Tuesday, January 31, 2012

Review: King Giant - Dismal Hollow (2012)

King Giant [Website | Facebook | MySpace]
Dismal Hollow
(2012)

King Giant - Dismal Hollow
With a style of doom that sounds straight out of the hollers and hills of Appalachia, rather than the band's verdant Virginia 'burb of origin, the sophomore album from Pimmit Hills' King Giant is an astounding collection of groovy melodies and provocative lyrics. Dismal Hollow, created with traditional blues-heavy doom sensibilities and filtered through a sense of Southern Lost Cause resignation, grasps the concepts established by bands like Black Sabbath and refines them with a uniquely American style of grit and energy.

The first thing that struck me about King Giant's sound was frontman Dave Hammerly's uncanny Glenn Danzig vocal style. With a whiskey-fueled shout more genuine than anything Danzig ever managed, the album begins with Hammerly recounting from a Confederate perspective that fateful April day in Southern history when Robert E. Lee surrendered his sword, and the Army of Northern Virginia, to what was perhaps the inevitable outcome. Phrases such as "if blood was money, the soil would be wealthy" pepper "Appomattox", and the remainder of Dismal Hollow, with a colorful and authentic Southern vernacular that Hammerly projects with convincing effect.

King Giant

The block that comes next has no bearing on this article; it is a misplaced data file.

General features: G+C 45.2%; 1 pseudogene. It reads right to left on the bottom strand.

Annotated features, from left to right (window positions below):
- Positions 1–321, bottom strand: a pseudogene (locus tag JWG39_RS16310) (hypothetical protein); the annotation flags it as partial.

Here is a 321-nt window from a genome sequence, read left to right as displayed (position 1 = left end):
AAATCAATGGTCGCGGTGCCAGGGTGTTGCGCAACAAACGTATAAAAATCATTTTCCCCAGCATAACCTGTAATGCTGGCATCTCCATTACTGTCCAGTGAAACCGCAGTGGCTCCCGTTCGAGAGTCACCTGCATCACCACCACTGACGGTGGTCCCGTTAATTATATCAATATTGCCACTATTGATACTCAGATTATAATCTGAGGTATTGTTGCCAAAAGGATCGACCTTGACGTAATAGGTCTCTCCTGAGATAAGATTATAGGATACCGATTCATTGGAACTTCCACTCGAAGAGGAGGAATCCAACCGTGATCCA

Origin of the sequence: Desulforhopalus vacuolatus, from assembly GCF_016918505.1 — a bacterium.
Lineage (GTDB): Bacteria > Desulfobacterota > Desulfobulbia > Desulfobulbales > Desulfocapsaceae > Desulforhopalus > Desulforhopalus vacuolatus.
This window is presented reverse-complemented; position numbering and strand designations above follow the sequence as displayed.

Photo: Caroline Deutermann
The fuzzy, groovy riffs generated by Todd Ingram and David Kowalski carry over to the album's second track, "Tale of Mathias", resulting in Dismal Hollow's most engaging cut. Backed by touch of soulful female vocals, Hammerly tells the story of domestic abuse and revenge, another theme all too common within Southern culture. The gritty subject matter stands in stark contrast to the upbeat, foot-tapping melodies - a common aspect of Dismal Hollow that lends weight to the album's overall impact.

Hints of Gary Rossington can be heard in Ingram's solos, particularly on "A Steward's Prayer", while a bit of a Corrosion of Conformity influence lies at the root of many of the riffs. Influences aside, King Giant does an exemplary job of crafting gripping tunes, the mournful "Pistols and Penance" standing out in my mind for its expert use of plucky acoustic leads and somber strings. The simple yet entrancing theme riff of "6 O'Clock Swill" and the mesmerizing instrumental track "Road To Eleusis" are two more highlights on a strong album that benefits from an overabundance of standout moments.

There's not a lot about Dismal Hollow that could be considered innovative, but the exceptional musicianship and songwriting abilities of Virginia's King Giant make this an album that is a must-have for any fan of muddy doom and gritty Southern metal.



Track Listing
1Appomattox7:30
2Tale Of Mathias4:58
3A Steward's Prayer6:27
4Pistols and Penance7:58
56 O'Clock Swill7:08
6The Fog7:11
7Road To Eleusis5:08
8O' Drifter7:01
Total Runtime53:21





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